Director: Peter Duffell
The House that Dripped Blood is another Amicus film made up of short horror stories, this time written by Robert Bloch. The vampire segment (The Cloak) is the final section, although it is also part of the story that binds the parts together.
Detective Inspector Holloway (John Bennett) has been called into the unnamed town, from Scotland Yard, to investigate the disappearance of an actor, Paul Henderson (Jon Pertwee). The local copper, Sergeant Martin (John Malcolm), informs him that it is not the first strange event that has occurred to a resident of the house Henderson had rented and, through Martin, we hear the first two tales.
The first is entitled “Method for Murder” and sees a writer, Charles Hillyer (Denholm Elliott) being stalked by his own character. The second, “Waxwork”, sees retired business man Phillip Grayson (Peter Cushing) becoming obsessed with a wax dummy of Salome in a horror waxwork display. Interestingly one of the wax works is of Dracula and looks very much modelled upon Christopher Lee.
Holloway then goes to the estate agent, A J Stoker (John Bryans) – a reference undoubtedly to Bram Stoker – who continues with the tales. We hear the story of John Reid (Christopher Lee) in a segment entitled “Sweets to the sweet”, a story of witchcraft that is the best segment of the film. Finally we get to the vampire story, a segment played very much as a comedy – where the other segments were of a very sombre timbre.
Stoker rents the house to Henderson, a horror actor who is making a film entitled “Curse of the Bloodsuckers”, co-staring Carla Lynde (Ingrid Pitt). Henderson is not happy about the production. The sets are fake and wobbly, the director inexperienced and the costumes aren’t right. There is a wonderful line when Henderson laments the demise of the classic horror movie and mentions Dracula, “The one with Bela Lugosi, of course… Not this new fellow.” An obvious reference to Christopher Lee, who was in the earlier segment, and produced by Amicus’ rivals Hammer Horror.
Henderson has rejected the cloak he has been given and declares that he will find his own. In his dressing room he finds a card for a costumers shop, though no-one admits leaving it. He goes to the costumers, a cobweb festooned shop with much occult paraphernalia, and meets the owner Von Hartmann (Geoffrey Bayldon). Von Hartmann shows him a vampire cloak and, rather than offer it for rent, offers it for a very cheap sale. When Henderson leaves the shop Von Hartmann says that now, finally, he can rest.
Back at the studio, the next day, Henderson is getting ready. He puts the cloak on and, to his shock, discovers that his reflection has vanished. When he removes the cloak it reappears but he is called to set before he can fully take in what it means. They film a shot where he is to bite Carla. At the end of the scene the director calls cut but Henderson is still biting Carla, unable to stop until he is pulled off her.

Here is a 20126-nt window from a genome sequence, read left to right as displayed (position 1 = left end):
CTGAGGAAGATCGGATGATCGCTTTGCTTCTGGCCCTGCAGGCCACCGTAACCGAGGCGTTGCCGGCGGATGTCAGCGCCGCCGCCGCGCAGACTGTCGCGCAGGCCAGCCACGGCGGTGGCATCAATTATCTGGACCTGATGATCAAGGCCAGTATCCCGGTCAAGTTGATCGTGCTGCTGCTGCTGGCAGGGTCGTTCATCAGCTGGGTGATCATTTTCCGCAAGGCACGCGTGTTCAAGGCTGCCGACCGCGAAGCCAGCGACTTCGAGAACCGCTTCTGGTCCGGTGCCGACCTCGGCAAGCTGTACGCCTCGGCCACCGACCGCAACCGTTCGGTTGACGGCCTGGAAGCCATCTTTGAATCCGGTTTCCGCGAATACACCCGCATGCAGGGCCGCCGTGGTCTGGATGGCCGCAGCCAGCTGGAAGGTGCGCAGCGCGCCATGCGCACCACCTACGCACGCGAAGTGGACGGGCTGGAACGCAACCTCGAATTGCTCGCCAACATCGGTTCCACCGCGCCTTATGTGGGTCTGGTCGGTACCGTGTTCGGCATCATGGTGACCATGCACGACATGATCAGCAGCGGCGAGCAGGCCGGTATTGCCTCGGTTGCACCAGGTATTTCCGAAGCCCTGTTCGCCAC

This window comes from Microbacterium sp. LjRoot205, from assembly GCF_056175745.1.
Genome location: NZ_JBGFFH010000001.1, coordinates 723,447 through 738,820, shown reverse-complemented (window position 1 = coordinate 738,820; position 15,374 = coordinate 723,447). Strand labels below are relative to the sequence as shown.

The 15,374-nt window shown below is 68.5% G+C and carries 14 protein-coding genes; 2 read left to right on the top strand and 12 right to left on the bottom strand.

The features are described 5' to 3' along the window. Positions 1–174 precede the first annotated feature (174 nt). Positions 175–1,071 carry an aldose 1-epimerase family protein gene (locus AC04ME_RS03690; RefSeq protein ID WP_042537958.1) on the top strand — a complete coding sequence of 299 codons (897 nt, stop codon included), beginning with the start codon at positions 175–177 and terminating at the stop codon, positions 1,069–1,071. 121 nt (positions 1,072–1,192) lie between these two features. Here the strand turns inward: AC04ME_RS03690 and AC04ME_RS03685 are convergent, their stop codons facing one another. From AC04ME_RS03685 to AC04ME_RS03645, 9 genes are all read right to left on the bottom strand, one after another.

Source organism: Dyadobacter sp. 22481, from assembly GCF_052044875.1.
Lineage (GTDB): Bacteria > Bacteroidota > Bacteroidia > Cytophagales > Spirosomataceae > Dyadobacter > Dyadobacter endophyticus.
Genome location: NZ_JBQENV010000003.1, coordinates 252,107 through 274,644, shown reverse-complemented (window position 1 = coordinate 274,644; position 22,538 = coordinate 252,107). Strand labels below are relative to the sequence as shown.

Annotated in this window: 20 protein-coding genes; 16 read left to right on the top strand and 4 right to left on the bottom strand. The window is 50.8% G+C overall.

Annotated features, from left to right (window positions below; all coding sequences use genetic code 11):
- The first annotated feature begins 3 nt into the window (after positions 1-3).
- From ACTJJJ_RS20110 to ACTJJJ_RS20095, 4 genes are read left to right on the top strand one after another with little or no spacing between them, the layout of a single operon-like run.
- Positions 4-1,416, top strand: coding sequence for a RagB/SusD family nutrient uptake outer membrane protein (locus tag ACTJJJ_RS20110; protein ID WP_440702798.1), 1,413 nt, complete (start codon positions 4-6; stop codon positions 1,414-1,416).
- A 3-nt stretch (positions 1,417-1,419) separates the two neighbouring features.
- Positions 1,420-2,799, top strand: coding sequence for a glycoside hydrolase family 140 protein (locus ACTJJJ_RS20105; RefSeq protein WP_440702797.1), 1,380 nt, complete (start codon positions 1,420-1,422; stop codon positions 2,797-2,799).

That night, being something of a student of the supernatural, he tries to research the cloak. Interestingly again, one of the books he uses is Montague Summers “The Vampire: His Kith and Kin”. He puts the cloak on as the clock strikes midnight and develops fangs and then finds himself floating. This scene is played very much for laughs.
The next day there are no scenes with the cloak and, to apologise to Carla, he takes her out for a meal. Back at the house he notices a newspaper report that says that the costumer shop has burnt down and a man’s body was found in a coffin in the basement. He realises that the body was Von Hartmann and tells Carla that he believes that the cloak was actually a vampire cloak, carrying the spirit of the vampire. She goads him into putting the cloak on, to disprove his theory and he does so, again at the stroke of midnight. Nothing happens. Then he realises that it is not his cloak but a prop from the movie. Carla reveals that she has his cloak. She also says, as she dons it, that they have enjoyed his portrayal of a vampire and want him to be like them for ever – indicating that Carla was a vampire, that she left the card and revealing one thing about vampires in the movie, sunlight is not a factor as we have seen Carla in the daytime. It also begs the question, why does she needs the cloak? She flies at him, fanged, and he screams.
Thus ends the segment but the story is not over. Holloway takes the keys to the house from Stoker and goes there, despite Stoker’s warning to wait until daylight. He reaches the house and goes into the cellar, breaking into a padlocked room (question unanswered is who padlocked it). A coffin opens and a very grey faced Henderson sits and launches at Holloway, who stumbles backwards, breaks a chair and stakes the actor. A second coffin opens and Carla emerges. We see Holloway attacked by a bat – though we only see the shadow of the bat.
The film then codas with Stoker telling us that the house reflects the personality of the occupier and it awaits a decent tenant.
One of the shames of the vampire segment is that, because it is played as a comedy (we even have a lingering close up of a donate blood poster in the studio) it really does not fit in with the rest of the film. That said, Pertwee is magnificently arrogant as Henderson and Pitt is magnificently beautiful. It was not accidental, I am sure, that all her dresses had plunging necklines and the director ensured there were plenty of cleavage shots.
The story also feels a little forced, especially after Lee’s “Sweets to the Sweet” section. There are logical errors aplenty, including such as why Carla must sleep in a coffin when she presumably didn't before she turned Henderson? That said, the good thing about the segment is the references it contains and the fact that it is self-effacing. All in all I think the vampire segment deserves 5 out of 10.
The imdb page is here.
Sunday, September 24, 2006